Introduction James Meernik, Jacqueline Demeritt and Mauricio Uribe-Lopez; 1. The complexity of the organizational design for implementation of a peace accord: a predictable obstacle to the Peace Agreement with the FARC? Santiago Leyva and Pablo Correa; 2. Violence, grassroots pressure, and Civil War peace processes: Insights from the Colombia-FARC conflict J. Michael Greig ; 3. Land, violence, and the Colombian peace process Jacqueline Demeritt, Amalia Pulido, David Mason and James Meernik; 4. Determinants of state strength and capacity: understanding citizen allegiance Juan Albarracin and Sarah Zukerman Daly; 5. The threat of organized crime in post-conflict Colombia Gustavo Duncan and Camila Suarez; 6. Violence after peace Jennifer S. Holmes and Viveca Pavon-Harr; 7. Two emblematic peace building initiatives in Antioquia: a comparative analysis of peace infrastructures Mauricio Uribe-Lopez and Valeria Correa-Barrera; 8. From counterinsurgency to peacebuilding: addressing barriers to lasting peace in Colombia Oliver Kaplan and Joseph Young; 9. Transitional justice in the Colombian final accord: text, context, and implementation Jason Quinn and Madhav Joshi; 10. The comprehensive system of truth, justice, reparation, and non-repetition: precedents and prospects Onur Bakiner; 11. Una tierra inexplorada: gendering the peace process in Colombia Jacqueline Demeritt and Kimi King; 12. Leading the public to peace: trust in elites, the legitimacy of negotiated peace, and support for transitional justice Ryan E. Carlin, Jennifer L. McCoy and Jelena Suboti; 13. Securing the peace and promoting human rights in post-accord Colombia: the role of restorative, reparative, and transformative justice dimensions Rebekka Friedman, Nelson Camilo Sanchez and Eric Wiebelhaus-Brahm; 14. Achieving an unpopular balance: post-conflict justice and amnesties in comparative perspective Geoff Dancy; 15. Countering violent extremism through narrative intervention: for a decentering of the local turn in peacebuilding Carlo Tognato; 16. Geographies of truth in the Colombian transitional justice process Adriana Valderrama, Melina Ocampo, Fernando Hoyos, Mariluz Gonzalez, David Rincon, Edison Vargas and Maria Cristina Paton; Conclusion James Meernik, Jacqueline Demeritt and Mauricio Uribe.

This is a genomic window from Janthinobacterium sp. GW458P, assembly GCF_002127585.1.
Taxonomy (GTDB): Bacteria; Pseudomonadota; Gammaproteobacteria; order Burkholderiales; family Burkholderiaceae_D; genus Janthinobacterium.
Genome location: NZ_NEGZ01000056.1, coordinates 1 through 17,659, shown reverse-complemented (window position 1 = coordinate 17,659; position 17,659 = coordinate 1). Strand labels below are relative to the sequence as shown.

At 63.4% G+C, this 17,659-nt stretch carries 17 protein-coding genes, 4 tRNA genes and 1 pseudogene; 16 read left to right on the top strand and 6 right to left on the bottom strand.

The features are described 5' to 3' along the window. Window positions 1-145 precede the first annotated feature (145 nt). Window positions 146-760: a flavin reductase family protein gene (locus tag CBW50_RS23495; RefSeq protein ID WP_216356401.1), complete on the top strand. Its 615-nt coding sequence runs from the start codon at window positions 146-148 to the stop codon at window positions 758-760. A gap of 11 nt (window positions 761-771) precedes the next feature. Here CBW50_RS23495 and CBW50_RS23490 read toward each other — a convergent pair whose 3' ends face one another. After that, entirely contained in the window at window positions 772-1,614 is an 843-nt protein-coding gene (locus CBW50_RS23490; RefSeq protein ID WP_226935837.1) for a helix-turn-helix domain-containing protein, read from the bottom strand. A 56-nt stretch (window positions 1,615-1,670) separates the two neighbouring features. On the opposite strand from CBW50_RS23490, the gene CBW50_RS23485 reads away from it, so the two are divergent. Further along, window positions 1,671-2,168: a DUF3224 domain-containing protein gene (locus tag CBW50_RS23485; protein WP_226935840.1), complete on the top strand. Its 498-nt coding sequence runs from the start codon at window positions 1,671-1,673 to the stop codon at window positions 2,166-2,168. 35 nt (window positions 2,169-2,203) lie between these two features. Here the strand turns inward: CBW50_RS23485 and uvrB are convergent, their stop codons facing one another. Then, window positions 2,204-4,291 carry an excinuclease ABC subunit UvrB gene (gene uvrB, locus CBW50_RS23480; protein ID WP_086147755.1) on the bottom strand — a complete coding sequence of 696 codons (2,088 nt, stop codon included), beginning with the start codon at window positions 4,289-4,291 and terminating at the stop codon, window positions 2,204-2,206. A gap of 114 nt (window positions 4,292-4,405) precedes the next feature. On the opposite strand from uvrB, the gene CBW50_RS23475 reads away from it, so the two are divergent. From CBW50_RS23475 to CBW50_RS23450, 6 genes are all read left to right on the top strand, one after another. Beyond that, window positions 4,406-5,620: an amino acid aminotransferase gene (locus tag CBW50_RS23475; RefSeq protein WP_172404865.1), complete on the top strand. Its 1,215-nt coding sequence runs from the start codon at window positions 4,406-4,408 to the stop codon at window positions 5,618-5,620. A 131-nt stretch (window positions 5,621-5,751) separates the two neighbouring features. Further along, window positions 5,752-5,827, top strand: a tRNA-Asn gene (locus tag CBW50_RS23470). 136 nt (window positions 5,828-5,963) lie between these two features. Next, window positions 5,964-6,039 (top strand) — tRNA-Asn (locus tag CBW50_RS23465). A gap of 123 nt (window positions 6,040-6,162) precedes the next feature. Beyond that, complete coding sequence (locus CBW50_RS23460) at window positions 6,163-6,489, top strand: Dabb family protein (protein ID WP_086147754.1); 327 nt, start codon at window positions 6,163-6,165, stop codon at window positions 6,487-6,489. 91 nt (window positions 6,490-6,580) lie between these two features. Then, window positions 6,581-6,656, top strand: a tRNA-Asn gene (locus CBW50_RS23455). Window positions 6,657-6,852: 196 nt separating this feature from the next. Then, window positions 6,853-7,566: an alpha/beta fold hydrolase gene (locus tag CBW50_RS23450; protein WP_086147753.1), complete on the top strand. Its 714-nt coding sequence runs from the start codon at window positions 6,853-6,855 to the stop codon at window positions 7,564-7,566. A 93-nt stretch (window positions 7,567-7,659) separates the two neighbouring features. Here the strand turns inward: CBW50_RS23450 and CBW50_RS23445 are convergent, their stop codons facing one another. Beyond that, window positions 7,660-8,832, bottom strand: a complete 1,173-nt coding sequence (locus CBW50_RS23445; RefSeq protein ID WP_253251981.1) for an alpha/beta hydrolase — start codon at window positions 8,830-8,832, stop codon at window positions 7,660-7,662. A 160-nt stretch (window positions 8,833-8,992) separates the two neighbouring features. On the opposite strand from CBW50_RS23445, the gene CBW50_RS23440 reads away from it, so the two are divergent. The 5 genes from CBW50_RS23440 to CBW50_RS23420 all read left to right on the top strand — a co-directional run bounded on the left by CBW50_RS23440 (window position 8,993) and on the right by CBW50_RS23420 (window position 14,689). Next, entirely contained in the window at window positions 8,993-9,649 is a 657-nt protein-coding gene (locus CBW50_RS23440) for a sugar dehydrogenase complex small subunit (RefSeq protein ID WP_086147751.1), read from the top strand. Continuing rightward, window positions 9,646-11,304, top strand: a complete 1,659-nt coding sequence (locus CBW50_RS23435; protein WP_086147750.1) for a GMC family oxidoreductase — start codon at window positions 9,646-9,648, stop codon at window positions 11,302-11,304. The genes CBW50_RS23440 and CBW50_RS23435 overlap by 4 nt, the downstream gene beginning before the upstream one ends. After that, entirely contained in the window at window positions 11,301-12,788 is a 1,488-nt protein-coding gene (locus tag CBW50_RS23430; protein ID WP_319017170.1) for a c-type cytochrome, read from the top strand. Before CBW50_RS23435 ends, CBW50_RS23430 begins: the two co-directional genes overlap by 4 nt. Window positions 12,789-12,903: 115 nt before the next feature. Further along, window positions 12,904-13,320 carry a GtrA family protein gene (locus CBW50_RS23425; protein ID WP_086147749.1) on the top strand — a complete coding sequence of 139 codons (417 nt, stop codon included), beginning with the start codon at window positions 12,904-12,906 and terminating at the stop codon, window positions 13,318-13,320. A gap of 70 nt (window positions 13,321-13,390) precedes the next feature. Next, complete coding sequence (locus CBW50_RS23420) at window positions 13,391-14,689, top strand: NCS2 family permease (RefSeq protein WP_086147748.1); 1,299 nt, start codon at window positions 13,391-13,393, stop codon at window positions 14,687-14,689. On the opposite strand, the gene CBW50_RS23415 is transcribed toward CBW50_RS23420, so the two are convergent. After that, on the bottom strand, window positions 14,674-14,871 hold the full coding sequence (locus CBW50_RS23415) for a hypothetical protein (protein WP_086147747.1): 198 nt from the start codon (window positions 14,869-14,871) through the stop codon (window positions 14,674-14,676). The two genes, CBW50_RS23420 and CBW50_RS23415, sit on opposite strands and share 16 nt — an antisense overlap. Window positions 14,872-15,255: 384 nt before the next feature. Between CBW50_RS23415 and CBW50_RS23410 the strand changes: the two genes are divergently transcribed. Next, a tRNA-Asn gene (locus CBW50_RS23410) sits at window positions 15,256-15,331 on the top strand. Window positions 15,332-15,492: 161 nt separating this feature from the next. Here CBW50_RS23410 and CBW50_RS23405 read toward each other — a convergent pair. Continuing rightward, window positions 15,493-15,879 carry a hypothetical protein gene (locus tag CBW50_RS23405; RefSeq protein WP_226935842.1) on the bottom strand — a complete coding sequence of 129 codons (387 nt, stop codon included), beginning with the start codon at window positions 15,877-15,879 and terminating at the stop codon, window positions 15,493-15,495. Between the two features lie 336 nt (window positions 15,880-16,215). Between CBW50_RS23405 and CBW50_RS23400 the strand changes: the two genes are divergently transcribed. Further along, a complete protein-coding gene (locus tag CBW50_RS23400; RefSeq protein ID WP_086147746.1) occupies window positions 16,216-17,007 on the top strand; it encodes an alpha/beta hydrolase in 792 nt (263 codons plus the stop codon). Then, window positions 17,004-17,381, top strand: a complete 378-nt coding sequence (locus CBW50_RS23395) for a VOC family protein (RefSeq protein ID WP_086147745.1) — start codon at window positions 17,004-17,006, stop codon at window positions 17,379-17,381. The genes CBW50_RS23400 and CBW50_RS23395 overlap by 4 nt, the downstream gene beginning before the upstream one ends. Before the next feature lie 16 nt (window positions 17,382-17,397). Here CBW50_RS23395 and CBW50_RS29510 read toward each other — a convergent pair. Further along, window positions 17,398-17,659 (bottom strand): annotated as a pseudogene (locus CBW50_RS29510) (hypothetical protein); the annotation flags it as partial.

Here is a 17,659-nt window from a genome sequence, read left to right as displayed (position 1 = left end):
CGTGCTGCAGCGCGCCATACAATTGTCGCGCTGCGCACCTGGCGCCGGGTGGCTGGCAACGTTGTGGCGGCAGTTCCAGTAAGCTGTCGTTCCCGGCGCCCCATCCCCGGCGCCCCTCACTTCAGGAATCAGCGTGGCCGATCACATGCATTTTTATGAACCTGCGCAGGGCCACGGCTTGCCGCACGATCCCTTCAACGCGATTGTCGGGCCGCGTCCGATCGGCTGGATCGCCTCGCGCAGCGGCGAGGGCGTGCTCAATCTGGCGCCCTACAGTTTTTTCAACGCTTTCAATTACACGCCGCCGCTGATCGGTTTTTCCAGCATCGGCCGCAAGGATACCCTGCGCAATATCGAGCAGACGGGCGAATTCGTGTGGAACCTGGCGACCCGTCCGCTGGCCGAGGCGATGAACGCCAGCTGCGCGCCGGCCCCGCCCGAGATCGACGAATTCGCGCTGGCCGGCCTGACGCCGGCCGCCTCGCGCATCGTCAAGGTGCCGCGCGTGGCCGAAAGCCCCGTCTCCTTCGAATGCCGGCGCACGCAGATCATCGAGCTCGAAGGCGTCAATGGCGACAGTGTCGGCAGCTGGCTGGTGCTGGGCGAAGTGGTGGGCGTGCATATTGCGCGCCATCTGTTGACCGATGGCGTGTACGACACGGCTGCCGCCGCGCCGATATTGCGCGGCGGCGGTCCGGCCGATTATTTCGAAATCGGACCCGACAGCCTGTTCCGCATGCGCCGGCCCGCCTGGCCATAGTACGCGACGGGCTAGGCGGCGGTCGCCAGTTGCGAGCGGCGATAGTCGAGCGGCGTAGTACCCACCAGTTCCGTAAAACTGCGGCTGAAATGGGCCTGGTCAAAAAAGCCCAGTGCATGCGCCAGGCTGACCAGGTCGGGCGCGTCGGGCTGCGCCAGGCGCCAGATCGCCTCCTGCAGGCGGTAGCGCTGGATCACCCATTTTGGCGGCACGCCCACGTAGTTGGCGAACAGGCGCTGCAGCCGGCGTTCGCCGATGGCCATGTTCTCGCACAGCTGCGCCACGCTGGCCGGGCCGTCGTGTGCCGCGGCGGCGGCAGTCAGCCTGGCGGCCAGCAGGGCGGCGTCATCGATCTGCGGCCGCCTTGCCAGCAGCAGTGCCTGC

A comprehensive and timely analysis of the prospects for peace and justice in Colombia.
James Meernik is Regents Professor of Political Science and Director of the Castleberry Peace Institute at the University of North Texas. Currently, Professor Meernik is working on projects related to the peace process and transitional justice in Colombia, victim and witness testimony at international tribunals, and the impact of international tribunals on peace and human rights. He has authored over seventy articles and book chapters and has authored or co-edited eight books on international relations. Jacqueline DeMeritt is Associate Professor in the Department of Political Science and the Castleberry Peace Institute at the University of North Texas. Her research investigates reasons and remedies for human rights abuse. Current projects investigate how countries build institutions that monitor their treatment of civilians, the effects of gender on political violence, and the movements and motivations of Hitler's death squads, the Einsatzgruppen. Recent work has appeared in journals such as the American Journal of Political Science, the Journal of Conflict Resolution, and International Interactions Mauricio Uribe-Lopez is Full Professor and Head of the Government and Political Sciences Department at the Universidad EAFIT (Medellin, Colombia). He won an Honorable Mention in Social Sciences, awarded by the Alejandro Angel Foundation in 2012 and he is the author of La Nacion Vetada: Estado, Desarrollo y Guerra Civil en Colombia (2013).